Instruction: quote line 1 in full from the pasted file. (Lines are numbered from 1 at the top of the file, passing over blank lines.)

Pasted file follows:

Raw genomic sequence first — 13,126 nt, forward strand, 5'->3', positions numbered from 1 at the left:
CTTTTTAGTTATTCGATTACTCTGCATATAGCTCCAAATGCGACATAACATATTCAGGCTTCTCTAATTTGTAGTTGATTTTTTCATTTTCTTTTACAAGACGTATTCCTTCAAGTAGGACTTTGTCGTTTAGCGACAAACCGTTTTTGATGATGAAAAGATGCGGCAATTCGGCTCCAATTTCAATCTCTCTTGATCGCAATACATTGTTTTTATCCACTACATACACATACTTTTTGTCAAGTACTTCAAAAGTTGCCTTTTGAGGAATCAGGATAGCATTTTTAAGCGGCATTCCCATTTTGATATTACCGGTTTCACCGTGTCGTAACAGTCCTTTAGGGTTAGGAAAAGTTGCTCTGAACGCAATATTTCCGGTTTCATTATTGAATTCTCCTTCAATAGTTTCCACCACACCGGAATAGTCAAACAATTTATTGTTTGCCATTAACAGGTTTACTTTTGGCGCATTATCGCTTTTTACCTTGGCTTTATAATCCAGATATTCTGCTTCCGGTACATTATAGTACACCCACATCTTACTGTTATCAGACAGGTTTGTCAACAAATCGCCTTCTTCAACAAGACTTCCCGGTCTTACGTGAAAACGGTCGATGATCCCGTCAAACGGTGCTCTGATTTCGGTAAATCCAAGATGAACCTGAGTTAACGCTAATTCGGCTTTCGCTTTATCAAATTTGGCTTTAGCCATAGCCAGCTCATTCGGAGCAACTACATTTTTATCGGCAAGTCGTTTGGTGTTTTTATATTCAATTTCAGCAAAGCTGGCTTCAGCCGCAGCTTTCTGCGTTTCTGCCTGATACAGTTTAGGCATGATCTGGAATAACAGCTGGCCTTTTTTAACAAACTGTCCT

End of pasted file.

Raw genomic sequence first — 13,126 nt, forward strand, 5'->3', positions numbered from 1 at the left: